But back to unschooling and curriculum based home schooling....Last month grandma came to see a play boy wonder was performing in, and then we went to Austin so bubby could have a visit with his mom (a story for another time), and on to the Texas coast to stay with my aunt and then house/dog sit while her and my uncle went to a family reunion. While on our trip, we went to Inner-Space Caverns in Round Rock, NASA in Houston, and the aquarium and rain forest pyramids (I think that's all Moody Gardens) in Galveston. We had a vague idea of what we wanted to go see on our trip, and I had all sorts of ideas for creating lesson plans for each event. You know - a study on cave formations, space exploration, sea life, and different ecosystems. I have this vision of our learning being centered around trips to exciting destinations, where we'd read fascinating books about certain places and then go see the location in person to really understand what we'd read. When it was time to learn about how our state government worked, we'd read about it and then head to Austin to see it all in action. Next, it would be off to D.C. to look at things on a national level. We'd study volcanoes and ancient civilizations and then follow it all up with a trip to Pompeii and Athens. We'd travel the globe, become students of the world, learning the cultures of the places around on our adventures. Just call me Angelina Jolie.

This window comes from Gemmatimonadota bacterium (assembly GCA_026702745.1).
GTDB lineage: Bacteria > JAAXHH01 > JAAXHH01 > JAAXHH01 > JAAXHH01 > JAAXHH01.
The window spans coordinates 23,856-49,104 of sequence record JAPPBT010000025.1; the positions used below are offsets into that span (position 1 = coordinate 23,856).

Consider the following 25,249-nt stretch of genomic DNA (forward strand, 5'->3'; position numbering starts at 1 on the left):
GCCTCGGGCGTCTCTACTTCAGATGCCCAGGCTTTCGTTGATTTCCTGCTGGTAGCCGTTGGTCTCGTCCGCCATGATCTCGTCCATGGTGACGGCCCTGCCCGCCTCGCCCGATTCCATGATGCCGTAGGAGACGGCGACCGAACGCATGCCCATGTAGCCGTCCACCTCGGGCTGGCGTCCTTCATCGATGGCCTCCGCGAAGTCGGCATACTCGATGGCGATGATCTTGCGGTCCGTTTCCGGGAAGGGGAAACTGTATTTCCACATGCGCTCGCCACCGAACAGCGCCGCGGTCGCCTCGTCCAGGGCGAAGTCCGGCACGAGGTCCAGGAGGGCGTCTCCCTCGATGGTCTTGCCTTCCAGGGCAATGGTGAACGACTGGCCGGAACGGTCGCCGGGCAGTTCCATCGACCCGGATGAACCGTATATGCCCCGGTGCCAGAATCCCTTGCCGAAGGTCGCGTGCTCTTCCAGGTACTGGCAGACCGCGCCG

Unfortunately, these things will not happen nearly as often as I'd like them to. We don't have the disposable income to globe trot. Motorman just plain doesn't have the vacation time, and even though boy wonder has a lot of freedom, I still have to live around my school schedule until I graduate three years from now. Even though I have all these great ideas to create lesson plans around the places we do manage to visit, I rarely, if ever, get it done. On bad days, these are all things that really bother me. It's upsetting that I'm still tethered to a traditional school situation, even though we've removed our son from his. I can't tell you how many times we've missed out on things because motorman couldn't get off work - in fact, we just missed his brother's wedding due to a training class motorman had to attend. It sucks. And I can't begin to tell you how depressing it gets to realize that being full of great lesson plan ideas does not actually translate into creating said lesson plans. Go figure.